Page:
“Pretty Gentlemen, by Peter McNeil (Yale). In the latter half of the eighteenth century, a new subculture emerged in England: the outlandishly dressed “macaroni men,” who flaunted a proto-dandy brand of masculinity that was often mocked as effeminate. Using sources such as caricature and poetry, this history examines the trend’s social, political, gender, and economic implications, and claims for it a role in the construction of English national identity. The macaroni style, brought from Italy and France by men who had made the Grand Tour, proved hard to integrate into English society, which was unused to such frippery. For every aristocratic youth excited to emulate the new fashions radiating from London, there was another whose first reaction was to stuff a mouse into a macaroni’s wig bag.”
A macaroni (or formerly maccaroni) in mid-18th-century England was a fashionable fellow who dressed and even spoke in an outlandishly affected and epicene manner. The term pejoratively referred to a man who "exceeded the ordinary bounds of fashion" in terms of clothes, fastidious eating, and gambling. He mixed Continental affectations with his English nature, like a practitioner of macaronic verse (which mixed English and Latin to comic effect), laying himself open to satire:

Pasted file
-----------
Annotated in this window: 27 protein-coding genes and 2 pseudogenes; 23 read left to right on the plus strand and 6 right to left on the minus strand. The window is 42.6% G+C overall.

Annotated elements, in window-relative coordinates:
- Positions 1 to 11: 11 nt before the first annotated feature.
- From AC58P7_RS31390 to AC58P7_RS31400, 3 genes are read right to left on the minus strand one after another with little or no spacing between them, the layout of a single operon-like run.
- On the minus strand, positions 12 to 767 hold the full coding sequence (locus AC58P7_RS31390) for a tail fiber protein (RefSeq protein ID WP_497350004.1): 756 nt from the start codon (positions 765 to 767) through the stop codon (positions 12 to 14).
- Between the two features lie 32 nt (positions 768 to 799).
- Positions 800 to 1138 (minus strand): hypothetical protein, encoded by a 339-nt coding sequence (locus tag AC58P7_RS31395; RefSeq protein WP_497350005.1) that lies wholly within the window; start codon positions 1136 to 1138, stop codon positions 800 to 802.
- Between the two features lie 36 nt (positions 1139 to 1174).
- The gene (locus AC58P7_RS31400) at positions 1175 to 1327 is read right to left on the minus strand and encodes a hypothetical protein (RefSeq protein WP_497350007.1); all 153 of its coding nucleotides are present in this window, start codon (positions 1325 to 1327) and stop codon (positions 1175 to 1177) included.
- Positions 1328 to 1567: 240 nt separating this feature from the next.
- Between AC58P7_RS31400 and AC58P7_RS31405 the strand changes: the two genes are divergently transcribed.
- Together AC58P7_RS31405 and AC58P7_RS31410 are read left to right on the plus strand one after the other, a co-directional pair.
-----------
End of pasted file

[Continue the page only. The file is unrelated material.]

There is indeed a kind of animal, neither male nor female, a thing of the neuter gender, lately  started up among us. It is called a macaroni. It talks without meaning, it smiles without pleasantry, it eats without appetite, it rides without exercise, it wenches without passion.
The macaronis were precursor to the dandies, who came as a more masculine reaction to the excesses of the macaroni, far from their present connotation of effeminacy.
Young men who had been to Italy on the Grand Tour had developed a taste for maccaroni, a type of pasta little known in England then, and so they were said to belong to the Macaroni Club. They would refer to anything that was fashionable or à la mode as "very maccaroni". Horace Walpole wrote to a friend in 1764 of "the Macaroni Club, which is composed of all the traveled young men who wear long curls and spying-glasses".The "club" was not a formal one; the expression was particularly used to characterize fops who dressed in high fashion with tall, powdered wigs with a chapeau bras on top that could only be removed on the point of a sword.
The shop of engravers and printsellers Mary and Matthew Darly in the fashionable West End of London sold their sets of satirical "macaroni" caricature prints, published between 1771 and 1773. The new Darly shop became known as "the Macaroni Print-Shop".
The Italian term maccherone, figuratively meaning "blockhead, fool", was not related to this British usage.